The lack of record keeping prevented disbursements to the poorest people in America. Elouise’s legal victory exposed and destroyed this modern form of genocide, designed to exterminate though deliberate economic ruin.
Governments worldwide have watched the United States continue this since 1887, until Elouise secured a settlement with the government last December 9, 2010.
According to the original complaint, filed June 10, 1996 in Washington DC, the plaintiffs sought to “redress gross breaches of trust by the United States” by failing to account for Individual Indian Money (IIM) accounts, held in trust by the U.S.”
When the complaint was filed, there was a balance of $450 million in the trust fund. She knew there should have been much more in the trust fund and for years, asked the Department of the Interior and the Treasury Department for an honest accounting of the funds. She tried to get answers from local and federal offices of the Department of Interior who provided no answers.
They told her “Just sue us.”
So she did.
Her complaint alleged that the U.S. failed to keep adequate records and failed to install an adequate accounting system including accounts receivable. It further alleged that the government destroyed documents and failed to account to the trust beneficiaries as to their money, investments and ownership.
Worse, it alleged that the government lost, dissipated or converted the funds for the United States’ own use and that defendants “have prevented, and combined and conspired with others to prevent, the special Trustee for American Indians, appointed pursuant to the American Indian Trust Fund Management Reform Act of 1994, from carrying out duties and responsibilities conferred upon him by law to correct their unlawful practices and procedures with respect to IIM accounts.”
The complaint further explains that the “bulk of the funds held by the U.S. in trust for IIM account holders is derived ultimately from income from individual land allotments.” These allotments lasted until 1934, when the U.S. broke up Indian tribes and tribal lands. Many reservations were divided up into tracts of 80 or 160 acres, patented to individual Indians, with legal title held by the U.S. as trustee for the “allottee.” Many tracts produced income from the lease for grazing, farming, timber sales, and grants of oil, gas or mineral mining rights. It was this income that should have been paid to the IIM accounts.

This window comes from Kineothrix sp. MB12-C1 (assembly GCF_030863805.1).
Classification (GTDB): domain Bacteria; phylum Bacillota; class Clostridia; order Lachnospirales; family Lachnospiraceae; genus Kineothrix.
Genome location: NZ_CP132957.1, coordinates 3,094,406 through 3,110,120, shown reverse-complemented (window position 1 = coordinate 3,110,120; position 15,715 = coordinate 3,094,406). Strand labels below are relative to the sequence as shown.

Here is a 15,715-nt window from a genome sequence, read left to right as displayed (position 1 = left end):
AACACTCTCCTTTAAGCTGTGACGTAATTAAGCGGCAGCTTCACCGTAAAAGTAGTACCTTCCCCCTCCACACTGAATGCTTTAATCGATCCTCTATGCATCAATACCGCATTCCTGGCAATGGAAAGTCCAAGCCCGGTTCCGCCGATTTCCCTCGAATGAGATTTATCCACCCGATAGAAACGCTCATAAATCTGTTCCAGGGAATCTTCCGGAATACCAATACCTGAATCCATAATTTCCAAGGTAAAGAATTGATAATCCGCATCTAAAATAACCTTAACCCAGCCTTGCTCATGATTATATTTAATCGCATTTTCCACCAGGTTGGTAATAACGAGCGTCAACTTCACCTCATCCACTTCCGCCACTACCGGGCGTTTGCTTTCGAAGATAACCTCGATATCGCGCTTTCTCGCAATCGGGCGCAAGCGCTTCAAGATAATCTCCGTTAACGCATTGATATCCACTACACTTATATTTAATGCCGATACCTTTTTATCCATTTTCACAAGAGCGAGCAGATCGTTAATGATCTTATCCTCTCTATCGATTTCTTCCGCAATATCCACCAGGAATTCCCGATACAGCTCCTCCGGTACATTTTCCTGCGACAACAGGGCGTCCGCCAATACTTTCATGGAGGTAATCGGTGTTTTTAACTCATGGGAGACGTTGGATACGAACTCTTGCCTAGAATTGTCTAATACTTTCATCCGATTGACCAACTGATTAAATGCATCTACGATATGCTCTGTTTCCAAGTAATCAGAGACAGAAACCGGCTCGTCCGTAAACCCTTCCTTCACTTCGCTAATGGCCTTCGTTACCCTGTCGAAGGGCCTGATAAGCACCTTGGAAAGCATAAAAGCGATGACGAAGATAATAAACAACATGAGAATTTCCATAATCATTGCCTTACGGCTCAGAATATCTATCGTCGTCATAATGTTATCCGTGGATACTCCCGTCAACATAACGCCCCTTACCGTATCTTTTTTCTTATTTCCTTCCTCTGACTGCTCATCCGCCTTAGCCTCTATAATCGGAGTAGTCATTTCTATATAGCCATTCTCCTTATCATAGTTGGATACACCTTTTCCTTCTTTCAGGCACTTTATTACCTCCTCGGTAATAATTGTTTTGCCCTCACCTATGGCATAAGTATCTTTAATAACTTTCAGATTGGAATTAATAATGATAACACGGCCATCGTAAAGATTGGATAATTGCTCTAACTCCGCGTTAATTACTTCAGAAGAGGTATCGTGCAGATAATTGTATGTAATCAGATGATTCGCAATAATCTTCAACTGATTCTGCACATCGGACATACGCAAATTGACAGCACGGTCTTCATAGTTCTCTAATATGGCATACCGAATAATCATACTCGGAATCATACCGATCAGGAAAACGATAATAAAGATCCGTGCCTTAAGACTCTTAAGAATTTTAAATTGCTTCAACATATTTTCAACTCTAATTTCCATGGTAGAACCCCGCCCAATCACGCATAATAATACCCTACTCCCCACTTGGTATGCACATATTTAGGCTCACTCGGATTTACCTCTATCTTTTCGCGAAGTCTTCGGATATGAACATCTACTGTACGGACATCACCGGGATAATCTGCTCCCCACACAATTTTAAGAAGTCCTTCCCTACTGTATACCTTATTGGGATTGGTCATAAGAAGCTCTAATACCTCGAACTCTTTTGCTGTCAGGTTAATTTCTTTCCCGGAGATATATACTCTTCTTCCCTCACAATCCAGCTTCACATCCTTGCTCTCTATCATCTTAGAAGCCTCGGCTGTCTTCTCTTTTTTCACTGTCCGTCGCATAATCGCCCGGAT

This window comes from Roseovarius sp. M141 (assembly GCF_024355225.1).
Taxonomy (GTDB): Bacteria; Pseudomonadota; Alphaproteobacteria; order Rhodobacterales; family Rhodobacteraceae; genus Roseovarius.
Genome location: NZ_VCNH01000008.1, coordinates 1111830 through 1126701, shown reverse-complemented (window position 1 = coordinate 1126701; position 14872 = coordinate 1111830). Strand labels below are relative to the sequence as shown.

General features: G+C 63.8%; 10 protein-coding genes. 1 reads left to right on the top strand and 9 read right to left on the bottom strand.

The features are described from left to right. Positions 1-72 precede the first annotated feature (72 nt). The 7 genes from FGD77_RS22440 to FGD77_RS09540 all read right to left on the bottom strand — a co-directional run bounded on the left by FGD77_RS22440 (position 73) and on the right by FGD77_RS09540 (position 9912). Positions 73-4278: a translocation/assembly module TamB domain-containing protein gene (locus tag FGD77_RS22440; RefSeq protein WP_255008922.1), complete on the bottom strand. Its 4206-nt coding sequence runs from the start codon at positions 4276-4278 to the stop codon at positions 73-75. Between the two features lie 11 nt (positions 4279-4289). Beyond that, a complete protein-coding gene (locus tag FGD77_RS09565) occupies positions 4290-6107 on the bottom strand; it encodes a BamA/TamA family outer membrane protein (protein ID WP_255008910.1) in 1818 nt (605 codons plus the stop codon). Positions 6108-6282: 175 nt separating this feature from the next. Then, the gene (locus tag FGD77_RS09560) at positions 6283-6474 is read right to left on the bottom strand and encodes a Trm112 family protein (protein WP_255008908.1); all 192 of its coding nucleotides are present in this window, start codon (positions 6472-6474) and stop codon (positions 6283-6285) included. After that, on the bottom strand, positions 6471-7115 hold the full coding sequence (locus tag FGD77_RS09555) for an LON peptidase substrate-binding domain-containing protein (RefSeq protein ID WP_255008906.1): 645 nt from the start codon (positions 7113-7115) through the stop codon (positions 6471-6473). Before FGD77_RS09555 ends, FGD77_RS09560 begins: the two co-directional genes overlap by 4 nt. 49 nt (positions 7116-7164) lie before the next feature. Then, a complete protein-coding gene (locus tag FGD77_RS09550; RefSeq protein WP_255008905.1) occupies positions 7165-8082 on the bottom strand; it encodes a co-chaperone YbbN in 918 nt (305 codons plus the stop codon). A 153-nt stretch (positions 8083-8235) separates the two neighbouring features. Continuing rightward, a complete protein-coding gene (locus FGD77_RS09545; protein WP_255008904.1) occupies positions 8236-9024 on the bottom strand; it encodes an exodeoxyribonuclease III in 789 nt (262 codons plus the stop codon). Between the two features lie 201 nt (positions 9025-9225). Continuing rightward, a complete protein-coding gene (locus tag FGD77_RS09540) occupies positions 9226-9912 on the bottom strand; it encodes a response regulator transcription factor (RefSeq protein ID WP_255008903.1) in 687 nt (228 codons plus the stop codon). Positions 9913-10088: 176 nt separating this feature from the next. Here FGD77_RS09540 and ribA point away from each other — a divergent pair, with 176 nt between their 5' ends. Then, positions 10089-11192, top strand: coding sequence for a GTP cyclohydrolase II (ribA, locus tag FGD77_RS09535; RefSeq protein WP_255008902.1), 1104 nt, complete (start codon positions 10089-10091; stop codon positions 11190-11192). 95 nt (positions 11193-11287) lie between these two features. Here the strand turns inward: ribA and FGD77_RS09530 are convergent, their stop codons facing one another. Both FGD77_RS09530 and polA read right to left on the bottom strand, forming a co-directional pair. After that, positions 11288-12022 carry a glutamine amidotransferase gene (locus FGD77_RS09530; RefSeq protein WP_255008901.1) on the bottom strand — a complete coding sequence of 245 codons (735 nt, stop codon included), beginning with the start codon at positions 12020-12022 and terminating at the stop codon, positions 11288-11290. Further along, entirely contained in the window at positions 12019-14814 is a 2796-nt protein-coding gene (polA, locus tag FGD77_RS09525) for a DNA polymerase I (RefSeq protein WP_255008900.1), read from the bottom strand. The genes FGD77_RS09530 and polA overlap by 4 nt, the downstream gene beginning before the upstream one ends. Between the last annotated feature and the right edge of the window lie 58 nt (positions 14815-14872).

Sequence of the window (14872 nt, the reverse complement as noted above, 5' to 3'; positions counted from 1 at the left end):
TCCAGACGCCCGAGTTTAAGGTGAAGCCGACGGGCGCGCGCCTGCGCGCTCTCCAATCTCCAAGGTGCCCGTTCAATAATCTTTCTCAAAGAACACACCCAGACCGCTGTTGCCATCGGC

The theft of these funds meant that tribal members were denied per capita payments after the lands and income were unlawfully used to generate:
Unpaid income from investment of funds.
Unpaid proceeds for land sales.
Unpaid income for rights of way.
Unpaid rent for allotments of aged or incompetent allottees.
Unpaid sales proceeds of allotments of incompetent Indians.
Unpaid money due to incompetent or orphan Indians.
Unpaid money accruing from the Department of Veteran Affairs or other government agencies to minors or incompetent adults.
Unpaid shares of tribal or trust funds.
Unpaid per capita annual payments to members of certain specified tribes.
Cobell v Salazar was settled on December 8, 2009 because the plaintiffs were able to prove that the U.S. failed to account for and keep records of the income from allotments and of the investment of moneys held in trust. The Plaintiffs were also able to prove that the U.S. failed to keep track of the ownership of such accounts as to assignment, bequest, device, and intestate succession. Additionally, the Plaintiffs were able to prove that the U.S. failed to maintain and/or provide adequate systems and controls to guard against error and dishonesty and that the government failed to account regularly and accurately to the beneficiaries as to the state of their accounts and pay them what they were entitled to because of the self-dealing and self-benefit from the mismanagement of the trust funds.
In other words, the government failed to “reconcile or audit the accounts, failed to provide accurate account balances or determine how much money should have been collected and credited to the IIM accounts or determine how much was collected and diverted to improper ends.“
In 1992, the GAO and Office of Management and Budget worked with the House Committee on Government Operations to issue “Misplaced Trust: The Bureau of Indian Affairs Mismanagement of the Indian Trust Fund.” This led to Congress enacting the 1994 Act for the “benefit of plaintiffs and all other beneficiaries of the IIM accounts. The 1994 Act crated the office of the Special Trustee for American Indians as a sub-cabinet level officer appointed by the President with the advice and consent of the Senate, reporting directly to the Secretary of the Interior.”